Casual Japanese dining in Phnom Penh

What we say: 3.5 stars

There’s much more to Japanese cuisine than just sushi, and there’s no better place to find out than Cambodia. In Phnom Penh a number of restaurants have recently been opened by Japanese expats that specialise in Japanese casual dining — simple, cooked meals and rice bowls that are made just the way they are in Japan to appeal to homesick expatriates.

Try to say okonomiyaki five times fast.

Serving up Japanese comfort food, Spring Vale opened in March in a tiny space near Russian Market. Run by a friendly Japanese family from Hokkaido who speak excellent English, the restaurant is open for lunches and dinners on Friday and Saturday.

The perfect spot for a post-shopping break near Russian Market.

The Spring Vale menu consists of donburis such as oyakodon, butadon and katsudon as well as other Japanese favourites like curry, croquettes, tempura, udon and tofu prepared in a variety of ways. Perhaps most exciting to see on the menu in Cambodia is okonomiyaki, a Japanese savoury pancake topped with mayonnaise and okonomiyaki sauce, which is similar to Worcestershire sauce but more delicious. They also have some rice bowls with raw fish that are good value.

27 St 450, at St 135, near Russian Market, Phnom Penh. T: (089) 343 597
Open Monday through Thursday, 11:30 – 15:00, Friday and Saturday 11:30 to 19:00. Closed Sundays.

Oh ramen, how do I love thee?

Furusato on St 278 is a casual Japanese restaurant serving up donburis, ramen and variety of classic Japanese appetisers and cooked dishes. The owner moved to Cambodia last year from Japan and worked in Phnom Penh as a Japanese teacher. Six months later he opened this small restaurant, hiring his (Khmer) Japanese students as the waitstaff. The rice bowls are good but the ramen is better — they import the flour from Japan and make their own noodles on-site. Ramen purists will claim that it’s not the same as what you’ll get in Japan and while that’s true, it’s still delicious. The tantanmen, ramen noodles in a sweet sesame seed broth with spicy pork, is particularly tasty. Mains cost between $3.50 and $5. Japanese beer and sake is also on the menu.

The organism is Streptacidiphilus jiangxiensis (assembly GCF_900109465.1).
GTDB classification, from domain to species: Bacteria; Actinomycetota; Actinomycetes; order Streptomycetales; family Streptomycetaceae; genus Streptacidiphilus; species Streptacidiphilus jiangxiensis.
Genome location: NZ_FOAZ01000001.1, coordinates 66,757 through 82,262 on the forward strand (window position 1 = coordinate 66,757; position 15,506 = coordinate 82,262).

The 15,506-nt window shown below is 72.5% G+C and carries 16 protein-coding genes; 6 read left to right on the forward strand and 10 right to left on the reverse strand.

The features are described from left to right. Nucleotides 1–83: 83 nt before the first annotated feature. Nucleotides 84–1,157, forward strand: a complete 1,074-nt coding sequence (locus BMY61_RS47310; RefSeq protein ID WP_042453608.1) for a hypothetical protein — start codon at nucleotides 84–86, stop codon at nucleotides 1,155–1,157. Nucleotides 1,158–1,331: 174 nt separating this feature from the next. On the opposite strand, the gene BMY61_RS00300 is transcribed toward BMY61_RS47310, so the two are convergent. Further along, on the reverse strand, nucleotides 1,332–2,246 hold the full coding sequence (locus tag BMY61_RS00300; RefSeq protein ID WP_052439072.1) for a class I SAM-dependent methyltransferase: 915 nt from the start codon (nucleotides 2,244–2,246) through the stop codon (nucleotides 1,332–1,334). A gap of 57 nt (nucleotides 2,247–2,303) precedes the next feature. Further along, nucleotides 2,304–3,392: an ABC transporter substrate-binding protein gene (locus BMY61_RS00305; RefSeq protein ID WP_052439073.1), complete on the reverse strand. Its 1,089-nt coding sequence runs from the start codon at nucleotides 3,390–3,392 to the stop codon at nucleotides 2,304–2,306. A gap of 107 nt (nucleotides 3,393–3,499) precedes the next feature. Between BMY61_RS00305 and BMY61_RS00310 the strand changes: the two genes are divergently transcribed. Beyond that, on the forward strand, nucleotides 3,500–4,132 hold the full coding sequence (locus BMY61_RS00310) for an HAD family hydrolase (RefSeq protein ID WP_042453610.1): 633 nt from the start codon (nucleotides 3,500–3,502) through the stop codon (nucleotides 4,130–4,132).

3BEo St 278, Phnom Penh. T: (092) 123 191
Open Tuesday through Sunday, 17:30 – 22:30.

Just like mamma would have made!

Opened in August, Nagomi is the newest Japanese restaurant in town, with perhaps the smallest menu. Chef Yoshitaka Miyamoto serves up just a few items such as croquettes, karaage (Japanese fried chicken) and gyudon, a beef and rice bowl. Nagomi is going to appeal to those looking for an authentic, home-cooked Japanese meal. Diners are given the option of choosing Cambodian rice or paying a dollar extra for Japanese rice. Whichever you choose, the dishes are in inexpensive — between $3 and $5 — and the portions are large. Nagomi is part of the same group that runs Marine House, in fact, the restaurant is the other half of the Japanese goods store run by the marine industry organisation with a new wall erected to separate the two.

25 Mao Tse Tung Blvd, Phnom Penh. T: (023) 222 608
Open daily 7:00 – 10:00, 11:00 – 14:00.

About the author
Previously, Lina has been based in Oakland, California, New York City, Dublin and London. Lina spends most of her time thinking about food, travel and synthpop. She's currently based in Siem Reap.
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